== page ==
MRI-guided catheter ablation

December 10, 2000

Biomedical engineers at the Johns Hopkins University have extended magnetic resonance imaging (MRI) into cardiac surgery for the first time with a new procedure to help prevent rapid and irregular heart rates.

The novel technique uses MRI instead of X-rays to guide radio frequency cardiac ablation, a minimally invasive surgical procedure that blocks abnormal electrical pathways in heart muscle. The MRI technique makes catheter-based intervention more accurate and reliable, which should reduce overall costs, and eliminates the current hazard of radiation exposure.

MRI has been used primarily for diagnosis throughout the human body, and is increasingly being used to guide therapy. Until now, however, MRI-guided therapies have not targeted the heart. The new approach, says lead investigator Albert Lardo, Ph.D., represents "a significant shift away from X-ray-guided techniques and establishes the feasibility of performing cardiovascular intervention under MRI guidance." Lardo presented some of his findings at a scientific conference of the American Heart Association in New Orleans last month. The new technique was also described in a recent issue of the AHA journal Circulation.

In recent years, radio frequency (RF) cardiac ablation has become a standard therapy to treat basic types of arrhythmia, or abnormal heart rate. The procedure benefits about one out of every 13 arrhythmia patients each year in the United States. During RF ablation, doctors make a small incision in the arm or leg and insert a special electrode catheter, essentially a long, flexible wire, through an artery to the heart and close to the trouble spot. As radio frequency energy passes through the catheter, the tip of the wire heats up and burns the heart tissue, creating a small, elongated lesion. The lesions and subsequent scar tissue, which do not conduct electrical impulses, essentially form roadblocks for the abnormal impulses responsible for the arrhythmia.

One limitation of X-ray-guided RF ablation, however, is that it is difficult to confirm the optimal location to place the lesions. These optimal conditions are essential to the surgery's success; if the lesions have gaps, are too thin or are misaligned, the problematic electrical impulses could eventually reroute themselves, and the arrhythmia could return.

"X-ray is inherently a two-dimensional projection imaging technique," says Lardo, "which means that there is a lot of anatomic ambiguity. It's very difficult to know in 3-D where you are." Also, as the lesions are made, X-rays are deficient at distinguishing between the lesions and the heart tissue.

"Although we have bioelectric feedback, we're just kind of shooting in the dark," he says.

Not surprisingly, arrhythmia reoccurrence rates are high, says Lardo. Physicians may try to tilt the odds in their favor, sometimes creating as many as 50 to 60 lesions in only a 2- to 3-millimeter space, "but the goal is to make as few lesions as possible and still achieve conduction block," he says.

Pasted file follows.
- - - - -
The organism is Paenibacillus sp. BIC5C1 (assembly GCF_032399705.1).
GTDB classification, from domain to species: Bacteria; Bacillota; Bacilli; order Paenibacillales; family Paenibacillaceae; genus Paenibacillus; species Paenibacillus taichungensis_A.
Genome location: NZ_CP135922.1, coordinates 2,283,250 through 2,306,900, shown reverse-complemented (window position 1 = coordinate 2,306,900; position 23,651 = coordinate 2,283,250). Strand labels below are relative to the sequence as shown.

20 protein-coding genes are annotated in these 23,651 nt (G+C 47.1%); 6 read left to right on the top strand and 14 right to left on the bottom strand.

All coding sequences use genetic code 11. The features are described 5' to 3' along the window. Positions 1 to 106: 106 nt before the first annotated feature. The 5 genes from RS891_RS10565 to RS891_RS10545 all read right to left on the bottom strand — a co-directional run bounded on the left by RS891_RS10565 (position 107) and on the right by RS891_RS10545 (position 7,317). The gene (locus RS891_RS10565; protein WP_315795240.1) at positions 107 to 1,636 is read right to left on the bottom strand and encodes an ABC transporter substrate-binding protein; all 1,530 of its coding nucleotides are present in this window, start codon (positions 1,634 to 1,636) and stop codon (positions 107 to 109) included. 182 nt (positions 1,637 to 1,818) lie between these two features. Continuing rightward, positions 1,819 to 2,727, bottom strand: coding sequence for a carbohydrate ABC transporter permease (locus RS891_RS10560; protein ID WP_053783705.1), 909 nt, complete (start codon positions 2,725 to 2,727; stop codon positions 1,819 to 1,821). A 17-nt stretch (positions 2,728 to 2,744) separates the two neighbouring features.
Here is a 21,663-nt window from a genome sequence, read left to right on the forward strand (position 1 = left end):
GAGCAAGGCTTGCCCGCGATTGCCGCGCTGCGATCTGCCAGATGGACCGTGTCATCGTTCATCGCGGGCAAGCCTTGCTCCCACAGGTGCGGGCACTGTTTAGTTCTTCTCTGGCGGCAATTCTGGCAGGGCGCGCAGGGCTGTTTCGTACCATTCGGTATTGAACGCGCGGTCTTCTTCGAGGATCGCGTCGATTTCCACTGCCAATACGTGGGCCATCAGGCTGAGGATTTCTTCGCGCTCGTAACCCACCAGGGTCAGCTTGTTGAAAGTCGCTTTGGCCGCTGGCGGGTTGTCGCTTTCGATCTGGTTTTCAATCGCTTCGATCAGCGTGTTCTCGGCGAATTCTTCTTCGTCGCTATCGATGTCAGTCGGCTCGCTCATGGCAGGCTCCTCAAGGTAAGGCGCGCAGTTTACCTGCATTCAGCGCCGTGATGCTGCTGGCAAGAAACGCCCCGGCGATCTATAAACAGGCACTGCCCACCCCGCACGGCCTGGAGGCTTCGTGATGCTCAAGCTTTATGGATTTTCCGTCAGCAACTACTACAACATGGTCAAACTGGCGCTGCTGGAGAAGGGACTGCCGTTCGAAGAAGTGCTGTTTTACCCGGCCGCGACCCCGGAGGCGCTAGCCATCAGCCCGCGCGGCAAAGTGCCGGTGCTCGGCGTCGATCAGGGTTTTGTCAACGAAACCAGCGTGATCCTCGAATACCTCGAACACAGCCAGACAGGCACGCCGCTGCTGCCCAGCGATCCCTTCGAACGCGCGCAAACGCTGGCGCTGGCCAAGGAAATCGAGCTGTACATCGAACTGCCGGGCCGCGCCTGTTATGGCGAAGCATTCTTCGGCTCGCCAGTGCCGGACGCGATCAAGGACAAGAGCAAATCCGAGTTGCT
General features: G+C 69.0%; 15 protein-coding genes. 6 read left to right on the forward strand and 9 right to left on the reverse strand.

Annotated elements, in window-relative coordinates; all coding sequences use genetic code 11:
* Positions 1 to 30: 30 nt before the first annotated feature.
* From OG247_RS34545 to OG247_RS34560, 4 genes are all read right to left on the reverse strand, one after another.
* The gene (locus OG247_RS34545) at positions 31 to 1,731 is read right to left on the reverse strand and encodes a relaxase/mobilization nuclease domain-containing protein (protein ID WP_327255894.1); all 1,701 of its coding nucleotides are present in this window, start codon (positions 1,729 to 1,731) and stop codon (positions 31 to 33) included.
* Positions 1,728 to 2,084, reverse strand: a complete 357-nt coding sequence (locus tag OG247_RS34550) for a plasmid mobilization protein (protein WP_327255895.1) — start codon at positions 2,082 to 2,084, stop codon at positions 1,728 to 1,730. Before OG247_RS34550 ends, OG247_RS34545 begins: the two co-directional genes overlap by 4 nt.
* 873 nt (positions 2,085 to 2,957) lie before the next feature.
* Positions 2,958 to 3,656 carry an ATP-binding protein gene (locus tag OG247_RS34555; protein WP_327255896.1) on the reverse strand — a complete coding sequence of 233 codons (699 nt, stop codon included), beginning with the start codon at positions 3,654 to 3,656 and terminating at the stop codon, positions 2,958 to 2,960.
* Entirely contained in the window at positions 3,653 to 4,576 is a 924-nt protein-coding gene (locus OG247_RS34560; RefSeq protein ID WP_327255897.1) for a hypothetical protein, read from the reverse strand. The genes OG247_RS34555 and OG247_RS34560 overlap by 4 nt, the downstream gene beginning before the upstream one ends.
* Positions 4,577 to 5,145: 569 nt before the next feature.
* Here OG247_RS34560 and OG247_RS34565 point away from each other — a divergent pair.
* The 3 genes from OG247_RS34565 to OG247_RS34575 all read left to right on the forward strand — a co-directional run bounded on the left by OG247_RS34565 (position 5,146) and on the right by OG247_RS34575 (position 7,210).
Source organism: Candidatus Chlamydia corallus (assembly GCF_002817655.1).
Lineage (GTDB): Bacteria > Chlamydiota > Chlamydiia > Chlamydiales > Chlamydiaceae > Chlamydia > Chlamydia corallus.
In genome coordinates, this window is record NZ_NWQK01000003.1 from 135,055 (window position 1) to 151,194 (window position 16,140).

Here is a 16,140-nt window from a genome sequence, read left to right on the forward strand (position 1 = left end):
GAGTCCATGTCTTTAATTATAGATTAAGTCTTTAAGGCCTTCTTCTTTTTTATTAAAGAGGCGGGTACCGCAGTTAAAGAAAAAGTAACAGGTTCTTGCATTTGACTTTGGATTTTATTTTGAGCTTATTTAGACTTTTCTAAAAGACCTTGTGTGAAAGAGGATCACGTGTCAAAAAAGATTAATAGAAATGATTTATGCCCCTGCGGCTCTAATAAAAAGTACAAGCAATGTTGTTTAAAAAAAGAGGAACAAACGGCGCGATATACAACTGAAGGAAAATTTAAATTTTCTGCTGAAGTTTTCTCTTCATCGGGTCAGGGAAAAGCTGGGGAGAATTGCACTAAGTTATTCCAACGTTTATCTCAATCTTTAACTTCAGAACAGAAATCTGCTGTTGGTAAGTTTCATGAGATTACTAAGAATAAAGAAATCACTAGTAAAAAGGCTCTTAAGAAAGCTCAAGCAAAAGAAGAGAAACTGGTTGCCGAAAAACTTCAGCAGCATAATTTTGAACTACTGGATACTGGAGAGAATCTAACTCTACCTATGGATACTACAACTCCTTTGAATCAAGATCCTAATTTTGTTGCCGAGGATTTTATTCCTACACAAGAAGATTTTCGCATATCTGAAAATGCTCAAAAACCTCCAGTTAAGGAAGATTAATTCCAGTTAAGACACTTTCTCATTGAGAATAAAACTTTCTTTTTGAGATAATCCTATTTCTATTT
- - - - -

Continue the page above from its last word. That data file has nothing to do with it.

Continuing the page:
"With MRI, you can overcome all those limitations," says Lardo. "We know precisely where the catheter is so we gain a lot of confidence in being able to put the lesion in the right spot. Not only that, but we have a way to monitor the formation of the lesion s it happens, and watch it grow. If the image tells us that the lesion isn't big enough, we can go back to the same spot and deliver another burn."

Fewer and more precise and effective lesions should reduce the overall costs of the surgery, says Lardo. The time to perform the procedure should be reduced, and the need for a second procedure nearly eliminated.

MRI is generally considered a safe technique because no X-rays are used, thus eliminating any radiation exposure to the patient and physician. Also, the electromagnetic fields do not, by themselves, cause tissue damage. But despite MRI's advantages, Lardo had to overcome several hurdles to develop the new technique.

For one, the catheter could be made from only nonmagnetic materials, such as gold, platinum or copper. Nonmagnetic materials not only help reduce image distortion, but because conventional MRI uses a monstrous electromagnet, any magnetic components "would be pulled out of your hand," says Lardo.

Another problem was signal interference. When creating lesions, the ablation catheter emits radio frequency energy. At the same time, the MRI system is acquiring an image of the heart. "MRI is based on radio frequency energy," says Lardo, "so there is indeed a problem with interference."

One solution was to perform the ablation and imaging in a staged fashion, one after the other. But to take full advantage of the technology, Lardo and his team developed imaging filters that will allow both steps to be performed simultaneously.

The technique also relies on a catheter antennae. By placing the antennae next to the ablation coil in the catheter, it improves the resolution and helps eliminate the noise.

The next step is human clinical trials, which await approval from the Food and Drug Administration.
The research was supported in part by grants from The Whitaker Foundation, the American Heart Association, the National Institutes of Health, and Surgi-Vision, Inc.

Whitaker Foundation

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